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The Federal Aviation Administration (FAA) within the Department of Transportation had been vested by Congress with the sometimes conflicting mandate of regulating the safety and security of U.S. civil aviation while also promoting the civil aviation industry. The FAA had a security mission to protect the users of commercial air transportation against terrorism and other criminal acts. In the years before 9/11, the FAA perceived sabotage as a greater threat to aviation than hijacking. First, no domestic hijacking had occurred in a decade. Second, the commercial aviation system was perceived as more vulnerable to explosives than to weapons such as firearms. Finally, explosives were perceived as deadlier than hijacking and therefore of greater consequence. In 1996, a presidential commission on aviation safety and security chaired byVice President Al Gore reinforced the prevailing concern about sabotage and explosives on aircraft. The Gore Commission also flagged, as a new danger, the possibility of attack by surface-to-air missiles. Its 1997 final report did not discuss the possibility of suicide hijackings.50

The FAA set and enforced aviation security rules, which airlines and airports were required to implement. The rules were supposed to produce a "layered" system of defense. This meant that the failure of any one layer of security would not be fatal, because additional layers would provide backup security. But each layer relevant to hijackings--intelligence, passenger prescreening, checkpoint screening, and onboard security--was seriously flawed prior to 9/11. Taken together, they did not stop any of the 9/11 hijackers from getting on board four different aircraft at three different airports.51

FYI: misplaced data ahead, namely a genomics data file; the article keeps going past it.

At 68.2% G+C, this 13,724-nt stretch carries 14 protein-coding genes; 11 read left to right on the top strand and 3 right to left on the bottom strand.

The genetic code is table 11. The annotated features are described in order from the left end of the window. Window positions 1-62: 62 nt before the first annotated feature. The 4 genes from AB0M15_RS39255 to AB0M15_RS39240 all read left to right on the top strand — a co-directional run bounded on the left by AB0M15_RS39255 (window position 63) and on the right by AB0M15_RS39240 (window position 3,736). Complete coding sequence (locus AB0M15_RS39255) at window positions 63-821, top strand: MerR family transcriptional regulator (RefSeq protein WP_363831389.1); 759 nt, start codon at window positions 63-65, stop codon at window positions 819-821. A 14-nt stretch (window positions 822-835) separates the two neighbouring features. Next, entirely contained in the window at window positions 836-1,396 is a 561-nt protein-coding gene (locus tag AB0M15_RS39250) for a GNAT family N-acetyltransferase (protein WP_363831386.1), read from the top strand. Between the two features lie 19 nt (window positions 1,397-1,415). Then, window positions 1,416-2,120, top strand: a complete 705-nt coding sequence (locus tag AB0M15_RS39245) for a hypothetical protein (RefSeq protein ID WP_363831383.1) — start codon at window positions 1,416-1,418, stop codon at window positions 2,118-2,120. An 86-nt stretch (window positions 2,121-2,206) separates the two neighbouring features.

The FAA's policy was to use intelligence to identify both specific plots and general threats to civil aviation security, so that the agency could develop and deploy appropriate countermeasures. The FAA's 40-person intelligence unit was supposed to receive a broad range of intelligence data from the FBI, CIA, and other agencies so that it could make assessments about the threat to aviation. But the large volume of data contained little pertaining to the presence and activities of terrorists in the United States. For example, information on the FBI's effort in 1998 to assess the potential use of flight training by terrorists and the Phoenix electronic communication of 2001 warning of radical Middle Easterners attending flight school were not passed to FAA headquarters. Several top FAA intelligence officials called the domestic threat picture a serious blind spot.52

Moreover, the FAA's intelligence unit did not receive much attention from the agency's leadership. Neither Administrator Jane Garvey nor her deputy routinely reviewed daily intelligence, and what they did see was screened for them. She was unaware of a great amount of hijacking threat information from her own intelligence unit, which, in turn, was not deeply involved in the agency's policymaking process. Historically, decisive security action took place only after a disaster had occurred or a specific plot had been discovered.53